In an exercise ECG, the physician uses electrodes to record the electrical actions of the heart while the patient is physically active. This makes it possible to detect certain cardiovascular diseases, such as coronary heart disease, and to make statements about the patient's individual physical fitness.
Some heart diseases only become apparent during physical exertion. Especially in coronary heart disease (CHD), the resting ECG is often unremarkable. In the exercise ECG, on the other hand, the disease can be diagnosed by rhythm disturbances or ECG changes. Other reasons for an exercise ECG are:
As with the resting ECG, the doctor sticks electrodes on the patient's skin and connects them to an ECG device via cables. This 12-lead ECG now records the heart action while the patient is physically active, for example on a treadmill or a stationary bicycle (bicycle ergometer). Different load phases can be set on the sports equipment, which correspond to the physical load in everyday life:
The load is increased by 25 watts every two minutes. The stress ECG duration is about 15 minutes. In case of dangerous ECG changes, excessive increase in blood pressure (> 250 mmHg systolic and >120 mmHg diastolic) and if the patient experiences discomfort, the doctor stops the exercise ECG immediately. Otherwise, the wattage is increased further until the maximum heart rate (=220 minus age) is reached or the person is exhausted. After the exercise, the patient is observed for another six minutes to assess the decrease in heart rate.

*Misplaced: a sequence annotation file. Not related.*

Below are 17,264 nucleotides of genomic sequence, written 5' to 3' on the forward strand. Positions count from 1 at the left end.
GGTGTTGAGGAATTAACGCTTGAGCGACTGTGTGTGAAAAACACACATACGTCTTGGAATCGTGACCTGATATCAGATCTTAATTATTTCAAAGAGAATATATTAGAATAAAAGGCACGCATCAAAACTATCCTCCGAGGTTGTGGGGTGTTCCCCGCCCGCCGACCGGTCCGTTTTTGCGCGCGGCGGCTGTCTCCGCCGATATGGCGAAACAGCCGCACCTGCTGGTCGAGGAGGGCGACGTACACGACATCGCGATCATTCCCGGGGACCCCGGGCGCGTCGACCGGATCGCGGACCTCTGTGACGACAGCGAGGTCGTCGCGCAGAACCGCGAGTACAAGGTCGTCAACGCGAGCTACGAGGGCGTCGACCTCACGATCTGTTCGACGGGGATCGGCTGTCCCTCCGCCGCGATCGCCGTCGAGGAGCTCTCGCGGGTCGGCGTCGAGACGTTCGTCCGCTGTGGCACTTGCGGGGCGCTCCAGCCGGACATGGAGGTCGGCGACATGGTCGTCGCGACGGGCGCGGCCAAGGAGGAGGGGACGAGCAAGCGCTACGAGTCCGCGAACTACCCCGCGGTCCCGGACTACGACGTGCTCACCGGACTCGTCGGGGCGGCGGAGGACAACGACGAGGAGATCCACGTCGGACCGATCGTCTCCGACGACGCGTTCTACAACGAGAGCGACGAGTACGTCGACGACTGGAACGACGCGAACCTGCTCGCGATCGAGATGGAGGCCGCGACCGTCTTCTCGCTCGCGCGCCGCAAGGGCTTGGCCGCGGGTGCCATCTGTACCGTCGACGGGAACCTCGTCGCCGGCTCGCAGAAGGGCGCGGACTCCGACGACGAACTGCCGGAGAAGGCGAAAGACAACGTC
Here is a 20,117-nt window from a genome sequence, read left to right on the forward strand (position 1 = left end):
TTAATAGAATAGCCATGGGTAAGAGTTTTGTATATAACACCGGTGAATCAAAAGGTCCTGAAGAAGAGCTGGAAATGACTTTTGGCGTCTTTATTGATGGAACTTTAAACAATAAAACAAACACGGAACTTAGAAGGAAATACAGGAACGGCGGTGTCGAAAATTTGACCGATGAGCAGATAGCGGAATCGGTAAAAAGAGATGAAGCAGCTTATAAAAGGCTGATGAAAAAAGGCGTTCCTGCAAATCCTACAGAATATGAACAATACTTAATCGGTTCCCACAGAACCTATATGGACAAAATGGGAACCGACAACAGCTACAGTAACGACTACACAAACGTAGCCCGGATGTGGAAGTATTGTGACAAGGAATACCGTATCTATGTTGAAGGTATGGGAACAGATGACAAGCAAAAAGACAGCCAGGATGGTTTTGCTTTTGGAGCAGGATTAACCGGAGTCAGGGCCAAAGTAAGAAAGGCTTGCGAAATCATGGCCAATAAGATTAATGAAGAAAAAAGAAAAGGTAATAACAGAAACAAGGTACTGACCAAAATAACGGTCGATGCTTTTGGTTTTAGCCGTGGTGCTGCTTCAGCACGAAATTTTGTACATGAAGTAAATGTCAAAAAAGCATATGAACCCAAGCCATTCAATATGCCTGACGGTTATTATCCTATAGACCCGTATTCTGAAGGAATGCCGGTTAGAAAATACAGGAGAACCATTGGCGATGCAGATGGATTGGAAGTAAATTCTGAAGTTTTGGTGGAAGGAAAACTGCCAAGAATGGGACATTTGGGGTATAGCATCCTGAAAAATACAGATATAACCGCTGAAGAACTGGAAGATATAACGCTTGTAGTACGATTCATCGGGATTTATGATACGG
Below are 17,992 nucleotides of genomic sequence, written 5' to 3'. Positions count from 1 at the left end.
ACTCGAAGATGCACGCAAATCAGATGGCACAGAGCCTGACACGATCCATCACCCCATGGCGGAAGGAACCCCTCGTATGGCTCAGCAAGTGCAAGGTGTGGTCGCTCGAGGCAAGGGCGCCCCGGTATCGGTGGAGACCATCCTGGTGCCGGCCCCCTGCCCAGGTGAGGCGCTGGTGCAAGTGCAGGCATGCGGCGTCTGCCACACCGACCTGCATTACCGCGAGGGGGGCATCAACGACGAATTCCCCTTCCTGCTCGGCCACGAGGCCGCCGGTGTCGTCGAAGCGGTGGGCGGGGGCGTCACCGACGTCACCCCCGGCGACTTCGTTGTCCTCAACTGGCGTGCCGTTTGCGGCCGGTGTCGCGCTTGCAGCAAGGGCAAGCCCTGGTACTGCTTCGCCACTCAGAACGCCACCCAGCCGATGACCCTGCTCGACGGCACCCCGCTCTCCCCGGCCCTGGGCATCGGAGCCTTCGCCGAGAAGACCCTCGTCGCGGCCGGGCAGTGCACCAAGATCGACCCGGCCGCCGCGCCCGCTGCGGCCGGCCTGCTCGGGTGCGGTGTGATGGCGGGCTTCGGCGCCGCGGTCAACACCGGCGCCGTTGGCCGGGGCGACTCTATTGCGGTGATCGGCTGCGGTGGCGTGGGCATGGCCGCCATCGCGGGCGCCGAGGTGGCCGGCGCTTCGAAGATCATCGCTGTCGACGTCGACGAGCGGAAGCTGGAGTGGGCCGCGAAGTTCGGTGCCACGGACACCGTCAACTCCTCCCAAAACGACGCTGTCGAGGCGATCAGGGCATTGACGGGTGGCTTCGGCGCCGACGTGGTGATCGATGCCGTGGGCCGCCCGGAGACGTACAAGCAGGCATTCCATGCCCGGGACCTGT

In addition to the power - measured in watts - the practice also checks the subjective performance perception of the patient. For this purpose, the person gives feedback on his or her perception of the severity of the load during the examination. For monitoring and diagnostics, blood pressure and heart rate are also determined.
The heart rate at rest is 60 to 80 beats per minute and naturally increases under physical stress. In order to determine the individual target value of the performance capacity, the doctor uses the following rule of thumb for the stress ECG: The number of years of the person's life is subtracted from a heart rate of 220 beats per minute. This results in the person's exercise limit.
If the patient suffers from a heart disease, typical changes are often seen in the ECG. However, especially in patients who do not yet have coronary artery disease and/or who do not have any symptoms, the stress ECG can also provide false normal findings. This means that there are no abnormalities, even though the person has CHD. For this reason, doctors usually supplement the stress ECG with other examinations.
You cannot book a stress ECG directly in one of our practices. This is usually done in connection with an examination for conorary heart disease or a suspicion thereof.